What animal uses a leaf for a hearing aid? Answer: The Spix’s disc-winged bat, native to Latin America. Scientists, publishing in Proceedings of the Royal Society B, report that these bats use curled leaves to funnel sound made by their roost-mates.
The tiny bats, weighing less than a nickel, get their name from the suction-cup discs on their wings and feet that enable them to cling to smooth surfaces. They live in tight-knit groups of five or six and use their small size to hide out in the unfurling Heliconia leaves and the fronds of similar plants. These leaves only stay curled for about 24 hours, which means the bats have to constantly find new resting places.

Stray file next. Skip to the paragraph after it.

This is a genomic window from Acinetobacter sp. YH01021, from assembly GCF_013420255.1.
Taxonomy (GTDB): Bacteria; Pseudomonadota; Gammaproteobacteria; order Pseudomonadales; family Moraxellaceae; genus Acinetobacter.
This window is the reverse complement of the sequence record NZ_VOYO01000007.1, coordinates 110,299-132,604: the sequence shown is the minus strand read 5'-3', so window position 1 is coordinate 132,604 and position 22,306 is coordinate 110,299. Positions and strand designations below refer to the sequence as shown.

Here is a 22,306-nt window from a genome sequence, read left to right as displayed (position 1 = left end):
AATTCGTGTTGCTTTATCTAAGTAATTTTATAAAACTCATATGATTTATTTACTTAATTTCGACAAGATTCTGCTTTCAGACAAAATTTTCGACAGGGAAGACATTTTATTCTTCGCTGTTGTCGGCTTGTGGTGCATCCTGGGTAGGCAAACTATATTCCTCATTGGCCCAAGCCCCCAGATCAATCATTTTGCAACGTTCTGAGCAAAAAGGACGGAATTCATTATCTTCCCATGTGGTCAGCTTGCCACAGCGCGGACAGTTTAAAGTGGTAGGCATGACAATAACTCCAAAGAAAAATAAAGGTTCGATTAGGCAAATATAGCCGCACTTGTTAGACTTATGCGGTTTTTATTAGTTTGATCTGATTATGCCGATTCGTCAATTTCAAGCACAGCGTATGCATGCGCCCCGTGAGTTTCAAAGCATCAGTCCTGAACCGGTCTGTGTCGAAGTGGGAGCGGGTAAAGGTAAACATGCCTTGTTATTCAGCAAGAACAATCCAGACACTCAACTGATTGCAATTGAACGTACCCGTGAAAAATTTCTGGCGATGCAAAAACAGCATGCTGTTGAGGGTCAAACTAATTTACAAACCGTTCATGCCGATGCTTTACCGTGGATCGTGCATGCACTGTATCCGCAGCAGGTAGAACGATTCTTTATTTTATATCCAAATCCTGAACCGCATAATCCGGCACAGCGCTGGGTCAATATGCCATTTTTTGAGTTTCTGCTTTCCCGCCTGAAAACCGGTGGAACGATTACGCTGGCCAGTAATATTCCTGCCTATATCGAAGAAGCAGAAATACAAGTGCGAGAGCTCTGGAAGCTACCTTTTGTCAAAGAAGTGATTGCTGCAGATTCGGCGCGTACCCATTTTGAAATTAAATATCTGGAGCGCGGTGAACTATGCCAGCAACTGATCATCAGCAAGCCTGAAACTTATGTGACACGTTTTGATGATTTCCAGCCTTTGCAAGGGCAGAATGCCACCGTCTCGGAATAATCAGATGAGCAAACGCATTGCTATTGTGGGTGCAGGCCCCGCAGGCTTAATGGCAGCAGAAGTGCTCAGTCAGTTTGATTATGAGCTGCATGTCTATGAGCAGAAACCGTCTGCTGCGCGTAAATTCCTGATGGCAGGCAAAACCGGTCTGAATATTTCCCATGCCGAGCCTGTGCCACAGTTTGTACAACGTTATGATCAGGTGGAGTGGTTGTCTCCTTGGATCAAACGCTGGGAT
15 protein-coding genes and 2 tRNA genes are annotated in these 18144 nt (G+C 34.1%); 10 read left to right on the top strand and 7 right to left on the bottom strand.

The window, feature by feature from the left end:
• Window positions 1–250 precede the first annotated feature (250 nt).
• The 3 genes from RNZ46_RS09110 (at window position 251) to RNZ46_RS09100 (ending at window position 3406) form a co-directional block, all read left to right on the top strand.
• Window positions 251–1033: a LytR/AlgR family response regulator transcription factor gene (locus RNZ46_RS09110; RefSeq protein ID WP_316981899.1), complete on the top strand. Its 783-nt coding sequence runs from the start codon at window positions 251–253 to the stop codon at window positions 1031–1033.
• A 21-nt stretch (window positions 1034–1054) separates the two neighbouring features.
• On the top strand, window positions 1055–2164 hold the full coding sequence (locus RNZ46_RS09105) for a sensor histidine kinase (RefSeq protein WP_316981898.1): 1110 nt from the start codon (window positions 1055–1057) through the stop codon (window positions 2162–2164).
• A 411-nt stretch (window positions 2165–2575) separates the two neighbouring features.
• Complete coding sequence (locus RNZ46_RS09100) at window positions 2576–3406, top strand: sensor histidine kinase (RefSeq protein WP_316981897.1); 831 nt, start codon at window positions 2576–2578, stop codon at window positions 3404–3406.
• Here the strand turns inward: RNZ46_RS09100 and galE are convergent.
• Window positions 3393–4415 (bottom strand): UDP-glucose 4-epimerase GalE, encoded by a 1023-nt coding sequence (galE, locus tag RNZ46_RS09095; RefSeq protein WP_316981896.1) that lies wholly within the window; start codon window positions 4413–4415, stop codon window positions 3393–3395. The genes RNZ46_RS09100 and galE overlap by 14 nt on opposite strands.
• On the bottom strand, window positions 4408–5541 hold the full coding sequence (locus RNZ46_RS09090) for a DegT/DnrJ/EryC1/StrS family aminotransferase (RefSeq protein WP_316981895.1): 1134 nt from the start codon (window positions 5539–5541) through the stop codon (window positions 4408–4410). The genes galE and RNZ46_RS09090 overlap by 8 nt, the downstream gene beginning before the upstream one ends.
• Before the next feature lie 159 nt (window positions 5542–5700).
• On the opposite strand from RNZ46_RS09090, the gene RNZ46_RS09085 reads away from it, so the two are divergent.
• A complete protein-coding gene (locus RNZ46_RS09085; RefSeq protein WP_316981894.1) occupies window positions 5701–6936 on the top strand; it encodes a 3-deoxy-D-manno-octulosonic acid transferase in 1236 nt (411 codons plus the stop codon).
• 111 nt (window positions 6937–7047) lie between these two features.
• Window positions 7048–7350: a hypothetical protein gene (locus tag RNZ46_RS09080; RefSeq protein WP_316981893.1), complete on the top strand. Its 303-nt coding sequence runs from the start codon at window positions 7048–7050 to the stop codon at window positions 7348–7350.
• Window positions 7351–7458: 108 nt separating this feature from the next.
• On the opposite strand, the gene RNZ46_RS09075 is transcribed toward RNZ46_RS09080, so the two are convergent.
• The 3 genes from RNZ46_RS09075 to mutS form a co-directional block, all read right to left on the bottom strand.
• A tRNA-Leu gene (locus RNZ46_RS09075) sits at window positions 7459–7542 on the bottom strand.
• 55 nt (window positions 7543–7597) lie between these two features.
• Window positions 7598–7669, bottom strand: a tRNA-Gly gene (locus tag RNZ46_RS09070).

When it’s time to sleep, scouts head out to find a suitable leaf. The remaining bats track the scout by making “inquiry” calls, which are simple, one-note cries.
The scout then employs its new leaf as a horn-like hearing aid. The narrowing sides of the leaf compress the entering sound waves of the “inquiry” call, amplifying the sound by up to 10 decibels and enabling the bats to hear a call from up to 98 feet. (Without the leaf, the cry might only carry 65 feet.)
However, the leaf distorts the sound, preventing those that hear the call from recognizing friend from foe. To solve this problem, the scouts answer back with a “response” call, a more complex cry made up of as many as 20-25 different sounds.
It’s then up to the flying bats to recognize a friendly “response” and hone in on the new roost.“The views expressed in user comments do not reflect the views of Audubon. Audubon does not participate in political campaigns, nor do we support or oppose candidates.”